Facebook revealed more details about its ambitious plans to bring the Internet to the rural world as well as metropolitan cities.
Speaking at Facebook’s annual coder conference in San Francisco on Wednesday, the company’s vice president of infrastructure engineering, Jay Parikh, outlined several new research projects from Facebook’s Connectivity Lab.
The Connectivity Lab is an in-house Facebook research unit supporting the social network’s Internet.org initiative meant to bring the Internet to places where Internet connectivity is scant.
The first initiative he detailed, named Project Aries, is a modified version of the types of cellular towers and base stations one might see while driving on the freeway. Parikh explained that in traditional radio communications, these stations and towers typically use one antennae in which “the amount of radio signal gets split up among everyone.”
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With so many people hogging up the radio signal, the cell tower can become congested, which may cause you to “want to take your phone and chuck it out of your car,” Parikh quipped. To cut down on the congestion, the Facebook prototype system uses a type of advanced wireless technology called Massive MIMO, making it possible to cram more antennas into a radio station to help deliver signals.
In a Facebook blog post on Project Aries, Facebook noted this form of wireless technology has matured to the point that “many industrial base-station and device manufacturers worldwide” are exploring its use as well.
The proof-of-concept project contains 96 antennas and custom software that Parikh said can deliver a very high rate of what’s known as spectral efficiency, which is used to measure the most amount of data that can be transmitted with the least amount of errors.
Parikh did not say where Facebook plans to test this system, but he believes that the project will help bring next-generation 5G wireless communications to rural areas.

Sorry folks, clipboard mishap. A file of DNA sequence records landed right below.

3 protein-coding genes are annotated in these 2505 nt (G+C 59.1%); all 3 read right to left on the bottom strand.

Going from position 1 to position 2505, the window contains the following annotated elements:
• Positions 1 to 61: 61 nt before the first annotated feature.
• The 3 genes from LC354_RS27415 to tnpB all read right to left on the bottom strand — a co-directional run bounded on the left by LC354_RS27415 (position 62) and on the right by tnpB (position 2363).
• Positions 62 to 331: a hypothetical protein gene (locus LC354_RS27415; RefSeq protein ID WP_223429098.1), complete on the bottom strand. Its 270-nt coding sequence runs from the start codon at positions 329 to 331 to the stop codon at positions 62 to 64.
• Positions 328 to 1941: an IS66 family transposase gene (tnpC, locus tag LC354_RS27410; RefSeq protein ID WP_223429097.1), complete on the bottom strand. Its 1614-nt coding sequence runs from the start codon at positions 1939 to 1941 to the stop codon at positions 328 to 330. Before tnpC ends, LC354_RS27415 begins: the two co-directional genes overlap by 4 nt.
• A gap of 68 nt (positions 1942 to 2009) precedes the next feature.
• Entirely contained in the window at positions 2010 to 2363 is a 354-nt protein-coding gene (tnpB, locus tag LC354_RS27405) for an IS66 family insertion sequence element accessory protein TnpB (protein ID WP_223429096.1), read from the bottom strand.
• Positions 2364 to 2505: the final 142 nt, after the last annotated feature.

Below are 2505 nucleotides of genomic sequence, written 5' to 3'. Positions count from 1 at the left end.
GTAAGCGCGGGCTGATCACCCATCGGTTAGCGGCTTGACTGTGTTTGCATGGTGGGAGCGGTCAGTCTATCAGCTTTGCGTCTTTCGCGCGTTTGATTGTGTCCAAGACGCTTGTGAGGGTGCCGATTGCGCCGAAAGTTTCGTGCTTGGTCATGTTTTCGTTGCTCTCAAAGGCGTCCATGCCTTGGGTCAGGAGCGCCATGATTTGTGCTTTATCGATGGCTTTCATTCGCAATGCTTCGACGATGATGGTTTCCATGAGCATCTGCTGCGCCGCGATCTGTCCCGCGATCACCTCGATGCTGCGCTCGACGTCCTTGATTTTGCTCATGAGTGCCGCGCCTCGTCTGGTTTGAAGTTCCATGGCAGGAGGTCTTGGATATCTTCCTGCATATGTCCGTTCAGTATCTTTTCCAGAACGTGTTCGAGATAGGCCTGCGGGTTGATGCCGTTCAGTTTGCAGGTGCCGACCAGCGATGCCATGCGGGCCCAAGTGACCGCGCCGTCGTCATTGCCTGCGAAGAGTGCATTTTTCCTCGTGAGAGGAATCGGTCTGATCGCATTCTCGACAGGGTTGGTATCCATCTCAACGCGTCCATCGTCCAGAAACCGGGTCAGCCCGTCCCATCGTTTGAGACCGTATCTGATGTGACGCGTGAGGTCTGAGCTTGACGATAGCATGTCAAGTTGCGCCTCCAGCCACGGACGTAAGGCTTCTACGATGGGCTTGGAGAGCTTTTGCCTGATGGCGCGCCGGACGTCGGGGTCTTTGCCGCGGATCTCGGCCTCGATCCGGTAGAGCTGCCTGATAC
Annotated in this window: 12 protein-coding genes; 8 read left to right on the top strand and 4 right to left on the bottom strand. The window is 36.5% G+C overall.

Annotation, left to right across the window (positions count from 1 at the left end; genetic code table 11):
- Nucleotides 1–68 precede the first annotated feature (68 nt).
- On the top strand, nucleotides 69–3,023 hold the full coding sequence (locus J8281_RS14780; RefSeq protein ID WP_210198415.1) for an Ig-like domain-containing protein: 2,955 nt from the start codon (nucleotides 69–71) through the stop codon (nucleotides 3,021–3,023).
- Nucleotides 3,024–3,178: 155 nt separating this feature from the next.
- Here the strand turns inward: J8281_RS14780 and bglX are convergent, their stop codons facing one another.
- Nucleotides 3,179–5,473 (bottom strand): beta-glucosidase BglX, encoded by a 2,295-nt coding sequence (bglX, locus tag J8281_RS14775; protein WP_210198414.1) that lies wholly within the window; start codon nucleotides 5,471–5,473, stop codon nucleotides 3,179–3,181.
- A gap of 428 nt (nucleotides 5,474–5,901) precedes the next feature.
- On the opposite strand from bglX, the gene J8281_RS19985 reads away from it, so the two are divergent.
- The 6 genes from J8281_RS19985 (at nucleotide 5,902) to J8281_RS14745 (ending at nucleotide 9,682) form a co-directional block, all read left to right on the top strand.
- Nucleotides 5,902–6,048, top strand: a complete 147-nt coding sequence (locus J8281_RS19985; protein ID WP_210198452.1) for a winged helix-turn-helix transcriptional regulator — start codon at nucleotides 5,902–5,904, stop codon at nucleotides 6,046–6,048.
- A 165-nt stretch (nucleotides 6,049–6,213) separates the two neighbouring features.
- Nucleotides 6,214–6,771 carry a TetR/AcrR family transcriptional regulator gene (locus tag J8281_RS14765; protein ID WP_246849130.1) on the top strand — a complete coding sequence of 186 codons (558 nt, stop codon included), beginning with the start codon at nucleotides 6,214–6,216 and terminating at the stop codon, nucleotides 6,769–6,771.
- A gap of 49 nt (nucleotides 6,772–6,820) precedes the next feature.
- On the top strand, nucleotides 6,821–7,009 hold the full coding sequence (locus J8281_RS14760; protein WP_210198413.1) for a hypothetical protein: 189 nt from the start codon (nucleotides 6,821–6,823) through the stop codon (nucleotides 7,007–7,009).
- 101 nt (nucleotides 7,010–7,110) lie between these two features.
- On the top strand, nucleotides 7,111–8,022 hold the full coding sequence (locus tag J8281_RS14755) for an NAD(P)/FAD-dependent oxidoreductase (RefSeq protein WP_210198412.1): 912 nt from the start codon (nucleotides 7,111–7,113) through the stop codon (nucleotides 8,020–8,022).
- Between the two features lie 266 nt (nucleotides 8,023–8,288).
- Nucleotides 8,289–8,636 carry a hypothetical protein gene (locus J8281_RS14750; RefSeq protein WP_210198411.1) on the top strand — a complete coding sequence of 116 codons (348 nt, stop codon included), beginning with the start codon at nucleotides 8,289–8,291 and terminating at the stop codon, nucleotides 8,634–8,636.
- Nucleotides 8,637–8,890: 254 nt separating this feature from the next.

The second project Parikh detailed, dubbed Terragraph, is a wireless system designed to blanket cities with Internet connectivity. Through so-called distribution nodes (resembling small, rectangular boxes) that can be attached to lamp posts and other pieces of city infrastructure, a Wi-Fi or cellular network can be maintained and offer the possibility to “replace fiber in these dense urban environments.”
To keep the costs of these devices low, Parikh stressed Facebook uses “cheap, low cost chips.”
A blog post about Terragraph further explained that the wireless system and related technology comes from an existing Wi-Fi standard known as WiGig, which Facebook engineers explained is “designed for consumer electronics, which allowed us to create nodes that are inexpensive relative to traditional telecom infrastructure.”
Additionally, the wireless system uses unlicensed spectrum, which don’t require permission from regulators to use, but is generally more unstable than licensed spectrum “because it gets absorbed in water and oxygen,” Parikh added. To improve the efficiency of the wireless system, Parikh said the company incorporated some of the advanced networking techniques Facebook uses in its massive data centers to ensure data continues to flow without interruption, regardless of failures.
“The system will recover where there are outages,” Parikh promised, regarding Terragraph.
Facebook is currently testing a prototype of Terragraph at its headquarters in Menlo Park, Calif. with plans to test it out in nearby San Jose as well. Parikh did not specify when the San Jose trial would commence, but the plan is to eventually expand it to other cities.
Additionally, Facebook wants to eventually open source the project and make it available for free as part of the company’s recently launched Telco Infra Project (TIP). Within this group, members have free access to hardware and software designs in order build custom cheaper and more efficient communications equipment. Current partners of that group include Deutsche Telekom, Nokia, and Intel (intc).
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As part of its Internet connection initiative, Facebook has previously detailed how it built a huge, solar-powered drone with the wingspan of a Boeing 737 that can stay up in the stratosphere and beam down the Internet to regions in India and other countries that may lack solid Internet connections.
Parikh did not give an update about where the drone project stands, but he instead turned his attention to two Internet connectivity research projects on the ground. While optimistic about the outcome of the new research projects, Parikh did warn that it won’t be easy as just turning on a switch.
“We have a long journey ahead,” Parikh posited.